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Diabetes and Brain Tangles May Be Linked Independently of Alzheimer’s Disease

Diabetes may be linked to the buildup of tangles or tau in the brain, separate from Alzheimer’s disease, according to a new study published in the September 2, 2015, online version of Neurology®, the medical journal of the American Academy of Neurology.

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EMBARGOED

A reporter's PressPass is required to access this story until the embargo expires on 4-Sep-2015 1:00 PM EDT

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Kentucky Scientists Explain Underlying Cause of Unhealthy Brain Aging

Building on scientific evidence implicating disturbed calcium regulation in brain aging accumulated during the past 30 years, a research team in the University of Kentucky Department of Pharmacology and Nutritional Sciences has found a connection between unhealthy brain aging and a protein responsible for regulating calcium at the molecular level, FKBP1b.

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Degenerating Neurons Respond to Gene Therapy Treatment for Alzheimer’s Disease

Degenerating neurons in patients with Alzheimer’s disease (AD) measurably responded to an experimental gene therapy in which nerve growth factor (NGF) was injected into their brains, report researchers at University of California, San Diego School of Medicine in the current issue of JAMA Neurology.

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Alzheimer’s Disease Thought to Be Accelerated by an Abnormal Build-Up of Fat in the Brain

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People with Alzheimer’s disease have fat deposits in the brain. For the first time since the disease was described 109 years ago, researchers affiliated with the University of Montreal Hospital Research Centre (CRCHUM) have discovered accumulations of fat droplets in the brain of patients who died from the disease and have identified the nature of the fat.

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Awareness of Memory Loss May Decline 2-3 Years Before Dementia Onset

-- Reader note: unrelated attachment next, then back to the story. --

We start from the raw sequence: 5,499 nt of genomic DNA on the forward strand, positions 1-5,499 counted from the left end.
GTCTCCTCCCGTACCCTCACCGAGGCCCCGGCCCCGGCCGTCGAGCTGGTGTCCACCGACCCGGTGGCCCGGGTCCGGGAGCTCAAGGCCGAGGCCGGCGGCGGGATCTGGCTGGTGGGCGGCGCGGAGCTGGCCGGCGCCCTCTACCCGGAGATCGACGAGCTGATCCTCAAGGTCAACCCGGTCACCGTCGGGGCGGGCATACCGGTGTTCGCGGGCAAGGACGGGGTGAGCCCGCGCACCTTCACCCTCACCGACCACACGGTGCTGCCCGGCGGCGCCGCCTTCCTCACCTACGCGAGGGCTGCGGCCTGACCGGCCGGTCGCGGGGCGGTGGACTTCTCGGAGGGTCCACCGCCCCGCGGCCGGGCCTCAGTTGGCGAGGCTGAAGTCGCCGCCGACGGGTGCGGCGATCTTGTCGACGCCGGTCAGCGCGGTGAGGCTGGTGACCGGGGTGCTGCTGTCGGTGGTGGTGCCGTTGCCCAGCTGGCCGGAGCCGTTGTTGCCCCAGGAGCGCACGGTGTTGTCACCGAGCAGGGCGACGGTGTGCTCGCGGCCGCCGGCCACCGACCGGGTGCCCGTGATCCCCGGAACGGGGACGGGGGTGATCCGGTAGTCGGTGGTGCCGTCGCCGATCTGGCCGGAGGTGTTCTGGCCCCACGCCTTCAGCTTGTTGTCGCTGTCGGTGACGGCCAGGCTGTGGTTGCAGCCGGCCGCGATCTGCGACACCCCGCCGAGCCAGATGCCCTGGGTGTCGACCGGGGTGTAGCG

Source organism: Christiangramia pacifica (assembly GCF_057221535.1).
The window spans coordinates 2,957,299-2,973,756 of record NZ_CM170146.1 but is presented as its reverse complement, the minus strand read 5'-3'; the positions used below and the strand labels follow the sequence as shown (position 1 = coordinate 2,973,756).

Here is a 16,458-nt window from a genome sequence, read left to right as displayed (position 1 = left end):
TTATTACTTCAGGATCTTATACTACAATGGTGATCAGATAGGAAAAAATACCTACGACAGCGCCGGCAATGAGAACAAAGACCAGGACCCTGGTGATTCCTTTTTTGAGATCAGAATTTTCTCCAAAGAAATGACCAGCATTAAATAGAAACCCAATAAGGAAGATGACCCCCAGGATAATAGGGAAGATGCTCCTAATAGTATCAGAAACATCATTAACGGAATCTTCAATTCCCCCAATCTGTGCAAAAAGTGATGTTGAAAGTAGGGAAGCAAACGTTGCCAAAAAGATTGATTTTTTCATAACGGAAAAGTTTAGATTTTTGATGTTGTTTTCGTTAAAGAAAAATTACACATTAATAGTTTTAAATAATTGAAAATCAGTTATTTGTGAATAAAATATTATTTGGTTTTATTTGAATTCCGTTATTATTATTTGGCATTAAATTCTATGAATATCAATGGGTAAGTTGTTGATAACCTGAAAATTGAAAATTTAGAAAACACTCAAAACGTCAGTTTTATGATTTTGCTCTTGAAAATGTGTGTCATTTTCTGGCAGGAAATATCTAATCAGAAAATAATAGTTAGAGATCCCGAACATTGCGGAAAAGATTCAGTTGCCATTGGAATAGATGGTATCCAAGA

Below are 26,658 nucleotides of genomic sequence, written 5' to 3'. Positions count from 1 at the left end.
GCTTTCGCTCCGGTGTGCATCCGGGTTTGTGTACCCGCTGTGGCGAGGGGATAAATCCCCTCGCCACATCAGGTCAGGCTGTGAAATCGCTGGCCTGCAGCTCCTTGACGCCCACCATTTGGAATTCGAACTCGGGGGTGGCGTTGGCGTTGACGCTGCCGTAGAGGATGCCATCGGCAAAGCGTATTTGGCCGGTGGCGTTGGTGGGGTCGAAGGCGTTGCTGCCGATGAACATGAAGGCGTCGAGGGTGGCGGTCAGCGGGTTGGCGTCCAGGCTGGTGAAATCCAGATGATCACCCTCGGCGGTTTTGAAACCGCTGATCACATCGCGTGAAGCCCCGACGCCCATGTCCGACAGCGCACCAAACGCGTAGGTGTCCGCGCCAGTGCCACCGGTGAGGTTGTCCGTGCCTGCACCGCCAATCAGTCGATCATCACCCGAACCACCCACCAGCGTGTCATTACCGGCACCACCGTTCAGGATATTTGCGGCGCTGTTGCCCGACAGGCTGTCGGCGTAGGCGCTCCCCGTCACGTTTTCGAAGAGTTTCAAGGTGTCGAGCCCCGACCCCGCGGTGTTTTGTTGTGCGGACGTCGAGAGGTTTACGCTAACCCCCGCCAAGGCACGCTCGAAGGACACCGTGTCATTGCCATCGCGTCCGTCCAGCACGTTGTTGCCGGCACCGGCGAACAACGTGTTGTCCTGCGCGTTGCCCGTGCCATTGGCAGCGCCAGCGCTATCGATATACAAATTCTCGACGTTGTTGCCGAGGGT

People who will develop dementia may begin to lose awareness of their memory problems two to three years before the actual onset of the disease, according to a new study published in the August 26, 2015, online issue of Neurology®, the medical journal of the American Academy of Neurology. The study also found that several dementia-related brain changes, or pathologies, are associated with the decline in memory awareness.

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Jammed Up Cellular Highways May Initiate Dementia and ALS

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Johns Hopkins researchers say they have discovered some of the first steps in how a very common gene mutation causes the brain damage associated with both amyotrophic lateral sclerosis (ALS) and frontotemporal dementia (FTD).

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Researchers Reveal How a Common Mutation Causes Neurodegenerative Disease

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St. Jude Children’s Research Hospital and University of Massachusetts Medical School uncover the mechanism underlying the most common genetic cause of amyotrophic lateral sclerosis and frontotemporal dementia

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Research Identifies Cause of Postoperative Delirium in Older Patients

Newly published research from the Rowan University School of Osteopathic Medicine explains why up to half of older adults who undergo general anesthesia develop postoperative delirium – the sudden onset of confusion, aggression or agitated behavior that could progress to dementia.

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NIH Study Shows No Benefit of Omega-3 Supplements for Cognitive Decline

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While some research suggests that a diet high in omega-3 fatty acids can protect brain health, a large clinical trial by researchers at the National Institutes of Health found that omega-3 supplements did not slow cognitive decline in older persons. With 4,000 patients followed over a five-year period, the study is one of the largest and longest of its kind. It was published today in the Journal of the American Medical Association.